News of Seasonal Produce Offerings, Auctions, Events, Agritourism and Farmers in Casey County, Kentucky ~ and the Old Order Mennonite & Amish Communities ~ located in the scenic Knobs Region and agricultural heart of Kentucky.

Sunday, October 30, 2011

Hettmansperger's Haunted Corn Maze

A large barn provides a sitting area,
warmth and something to eat.
A friendly, but odd, old witch
told our fortunes before we entered.

We had so much fun tonight at the Haunted Corn Maze at Hettmansperger's Greenhouse. I just wanted to plug it for Monday, Halloween, as they are open one last night from dark until the last brave hobgoblins plan to venture through it. It's a great compliment to your Trick-or-Treat activities or even in lieu of them (our boys are at the age where this was the perfect alternative). Admission is $7 for adults and $5 for ages 12 and under (those in costume this evening get $1 off admission).

Don't go in the corn!

Located on the Casey County-Pulaski County line, on Highway 837 south in Mintonville, owner Jay Hettmansperger and his family have created a great family-friendly, old-fashioned attraction in the emergent trend of agritourism. Most of their visitors this month have been families rather than the groups of teenagers they were initially expecting and Jay added that the recent coverage in The Casey County News had brought in so many families and groups. During the spring and summer, the greenhouses offer a variety of locally grown flowers, tomatoes and other vegetables. This year the family planned a haunted corn maze for October and planted the corn in early July so it would still be somewhat green.

I was kind of sweet on this fellow and he kindly posed for the camera.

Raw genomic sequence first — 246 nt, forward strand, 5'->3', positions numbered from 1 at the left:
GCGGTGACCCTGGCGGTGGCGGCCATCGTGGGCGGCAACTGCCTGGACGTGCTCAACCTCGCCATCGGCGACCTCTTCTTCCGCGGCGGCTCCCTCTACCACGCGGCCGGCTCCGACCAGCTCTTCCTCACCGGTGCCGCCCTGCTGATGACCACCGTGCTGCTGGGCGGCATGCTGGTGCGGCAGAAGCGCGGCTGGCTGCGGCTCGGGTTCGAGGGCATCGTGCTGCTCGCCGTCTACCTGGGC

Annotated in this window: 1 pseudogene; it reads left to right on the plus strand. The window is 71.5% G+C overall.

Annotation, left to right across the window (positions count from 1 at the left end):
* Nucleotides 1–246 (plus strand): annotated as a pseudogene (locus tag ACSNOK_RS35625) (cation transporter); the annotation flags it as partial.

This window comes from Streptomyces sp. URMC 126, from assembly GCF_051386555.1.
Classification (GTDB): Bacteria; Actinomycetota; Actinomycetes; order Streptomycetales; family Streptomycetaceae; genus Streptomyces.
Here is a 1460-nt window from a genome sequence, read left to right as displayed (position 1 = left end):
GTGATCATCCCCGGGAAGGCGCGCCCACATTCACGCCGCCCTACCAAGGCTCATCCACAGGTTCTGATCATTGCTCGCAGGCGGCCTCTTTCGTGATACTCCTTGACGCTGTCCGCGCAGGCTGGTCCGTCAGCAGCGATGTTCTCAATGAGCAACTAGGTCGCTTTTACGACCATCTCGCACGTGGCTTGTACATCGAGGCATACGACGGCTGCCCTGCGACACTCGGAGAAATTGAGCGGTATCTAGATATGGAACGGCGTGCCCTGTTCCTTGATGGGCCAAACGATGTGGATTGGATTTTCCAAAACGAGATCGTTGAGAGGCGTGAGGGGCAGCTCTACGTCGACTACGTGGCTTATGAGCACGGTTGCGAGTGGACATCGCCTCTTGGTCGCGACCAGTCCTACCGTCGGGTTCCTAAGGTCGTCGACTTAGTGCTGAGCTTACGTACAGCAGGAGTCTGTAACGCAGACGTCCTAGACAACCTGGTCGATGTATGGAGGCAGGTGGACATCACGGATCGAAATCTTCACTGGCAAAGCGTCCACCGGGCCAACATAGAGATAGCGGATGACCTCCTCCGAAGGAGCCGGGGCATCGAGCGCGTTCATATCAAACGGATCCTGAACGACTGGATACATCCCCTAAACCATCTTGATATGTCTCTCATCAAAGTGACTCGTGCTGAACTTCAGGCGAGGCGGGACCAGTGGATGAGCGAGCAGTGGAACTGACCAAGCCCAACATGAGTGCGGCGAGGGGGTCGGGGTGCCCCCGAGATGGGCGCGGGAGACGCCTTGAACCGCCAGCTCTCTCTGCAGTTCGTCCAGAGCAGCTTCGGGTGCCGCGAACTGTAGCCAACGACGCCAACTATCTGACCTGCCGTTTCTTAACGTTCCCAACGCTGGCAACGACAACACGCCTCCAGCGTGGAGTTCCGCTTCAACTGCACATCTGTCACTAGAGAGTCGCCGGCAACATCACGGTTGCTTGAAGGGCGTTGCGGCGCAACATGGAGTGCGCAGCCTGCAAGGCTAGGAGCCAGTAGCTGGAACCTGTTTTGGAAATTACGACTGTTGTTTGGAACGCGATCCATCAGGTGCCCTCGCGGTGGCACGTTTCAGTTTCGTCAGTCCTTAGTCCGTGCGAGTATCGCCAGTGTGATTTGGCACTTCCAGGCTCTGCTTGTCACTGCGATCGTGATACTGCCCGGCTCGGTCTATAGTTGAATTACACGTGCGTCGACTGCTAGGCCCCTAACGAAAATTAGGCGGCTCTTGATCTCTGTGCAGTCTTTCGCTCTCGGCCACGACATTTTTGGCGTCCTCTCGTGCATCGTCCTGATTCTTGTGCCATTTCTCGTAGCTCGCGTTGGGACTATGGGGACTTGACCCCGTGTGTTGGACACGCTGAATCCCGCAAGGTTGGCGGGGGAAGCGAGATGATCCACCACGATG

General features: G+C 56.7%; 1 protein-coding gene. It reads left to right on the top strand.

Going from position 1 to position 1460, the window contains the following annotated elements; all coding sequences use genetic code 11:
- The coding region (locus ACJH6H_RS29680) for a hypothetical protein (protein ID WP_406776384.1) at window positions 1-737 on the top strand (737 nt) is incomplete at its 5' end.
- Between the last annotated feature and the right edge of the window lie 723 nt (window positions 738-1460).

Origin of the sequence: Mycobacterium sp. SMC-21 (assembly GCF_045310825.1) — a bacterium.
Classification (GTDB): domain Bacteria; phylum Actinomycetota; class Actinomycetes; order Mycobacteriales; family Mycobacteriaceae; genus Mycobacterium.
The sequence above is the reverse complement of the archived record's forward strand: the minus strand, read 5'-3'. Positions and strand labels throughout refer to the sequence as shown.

They are already planning next year's maze and have been pleased by the response to this year's––mostly from Casey County residents, Jay said. It's a great family-friendly outing, with a few fun scares in the corn, but nothing gory or too over the top as you might find in a haunted house with more elaborate special effects. In fact, the back-to-basics special effects––like what you might find in a low-budget, but somewhat scary, movie––were a delight and offered innocent, harmless fun.

A crescent moon hovered over the farm and corn maze and the early evening was not too cool. My husband and boys got a cup of cocoa (there are other concessions, also) and we chatted a bit in the warm and cozy barn. We left quite giddy and even well-exercised: the maze is about 1.25 miles long and brings you up and down the hillside corn patch gradually. Believe me, if this out-of-shape old witch can walk it, most people can. We can't wait until next Halloween to go again!

Come back during the day for a variety of mums or next spring for
great homegrown vegetables and flower plants for your 2012 garden.

Wednesday, October 26, 2011

End of the Season Offerings

Turnips at the Casey County Produce Auction–and Paul Hoover holds some
of the many kinds of apples available at Hillside Greenhouse & Produce.
LAST produce auction of the season: Thursday, October 27 at 5pm

Lots of apples, and unusual varieties, are still arriving
at Hillside Greenhouse and Produce!

501 Produce is still open for business.
This year's sorghum crop is now boiling at Oberholtzer's Sorghum Mill.
You can still find pumpkins, too, in time for Halloween or winter canning.

Tuesday, October 4, 2011

PROFILE: Bobbett's Naturally Grown

In southeastern Casey County, just off Hwy 837 several miles north of Mintonville, Bobbett Jascor raises several kinds of garlic, sunchokes (Jerusalem artichokes), a variety of summer berries and assorted produce on her 45 acre farm. While not certified organic, like many area produce growers Bobbett's methods are natural and sustainable. She moved here in 2004 from New Jersey and has transformed her acreage into a self-supporting enterprise. She admits, somewhat drolly, that it's a very different lifestyle than the seventeen years she spent selling real estate.